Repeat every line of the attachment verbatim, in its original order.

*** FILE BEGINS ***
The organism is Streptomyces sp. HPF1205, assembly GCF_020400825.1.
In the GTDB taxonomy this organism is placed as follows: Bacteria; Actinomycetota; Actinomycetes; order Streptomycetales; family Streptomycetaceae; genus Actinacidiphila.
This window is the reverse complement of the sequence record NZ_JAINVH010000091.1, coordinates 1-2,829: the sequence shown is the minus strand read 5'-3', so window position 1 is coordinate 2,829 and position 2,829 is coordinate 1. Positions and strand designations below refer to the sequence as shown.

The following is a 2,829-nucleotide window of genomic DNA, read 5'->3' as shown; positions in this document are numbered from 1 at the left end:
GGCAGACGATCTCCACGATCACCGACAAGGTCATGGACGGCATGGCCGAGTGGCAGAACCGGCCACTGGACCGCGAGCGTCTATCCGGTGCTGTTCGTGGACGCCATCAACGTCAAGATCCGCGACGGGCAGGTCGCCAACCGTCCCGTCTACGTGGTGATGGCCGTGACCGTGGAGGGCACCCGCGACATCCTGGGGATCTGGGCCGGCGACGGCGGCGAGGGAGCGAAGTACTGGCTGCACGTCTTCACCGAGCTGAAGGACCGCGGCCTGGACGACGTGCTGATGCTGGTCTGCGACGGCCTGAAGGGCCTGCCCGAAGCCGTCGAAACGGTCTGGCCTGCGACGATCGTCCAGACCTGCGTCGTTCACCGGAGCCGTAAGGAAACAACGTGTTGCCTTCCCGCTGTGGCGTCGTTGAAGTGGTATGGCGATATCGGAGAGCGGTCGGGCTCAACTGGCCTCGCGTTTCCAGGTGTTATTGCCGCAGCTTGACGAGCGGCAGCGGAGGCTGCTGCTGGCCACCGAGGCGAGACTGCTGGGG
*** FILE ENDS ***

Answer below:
The organism is Streptomyces sp. HPF1205, assembly GCF_020400825.1.
In the GTDB taxonomy this organism is placed as follows: Bacteria; Actinomycetota; Actinomycetes; order Streptomycetales; family Streptomycetaceae; genus Actinacidiphila.
This window is the reverse complement of the sequence record NZ_JAINVH010000091.1, coordinates 1-2,829: the sequence shown is the minus strand read 5'-3', so window position 1 is coordinate 2,829 and position 2,829 is coordinate 1. Positions and strand designations below refer to the sequence as shown.

The following is a 2,829-nucleotide window of genomic DNA, read 5'->3' as shown; positions in this document are numbered from 1 at the left end:
GGCAGACGATCTCCACGATCACCGACAAGGTCATGGACGGCATGGCCGAGTGGCAGAACCGGCCACTGGACCGCGAGCGTCTATCCGGTGCTGTTCGTGGACGCCATCAACGTCAAGATCCGCGACGGGCAGGTCGCCAACCGTCCCGTCTACGTGGTGATGGCCGTGACCGTGGAGGGCACCCGCGACATCCTGGGGATCTGGGCCGGCGACGGCGGCGAGGGAGCGAAGTACTGGCTGCACGTCTTCACCGAGCTGAAGGACCGCGGCCTGGACGACGTGCTGATGCTGGTCTGCGACGGCCTGAAGGGCCTGCCCGAAGCCGTCGAAACGGTCTGGCCTGCGACGATCGTCCAGACCTGCGTCGTTCACCGGAGCCGTAAGGAAACAACGTGTTGCCTTCCCGCTGTGGCGTCGTTGAAGTGGTATGGCGATATCGGAGAGCGGTCGGGCTCAACTGGCCTCGCGTTTCCAGGTGTTATTGCCGCAGCTTGACGAGCGGCAGCGGAGGCTGCTGCTGGCCACCGAGGCGAGACTGCTGGGG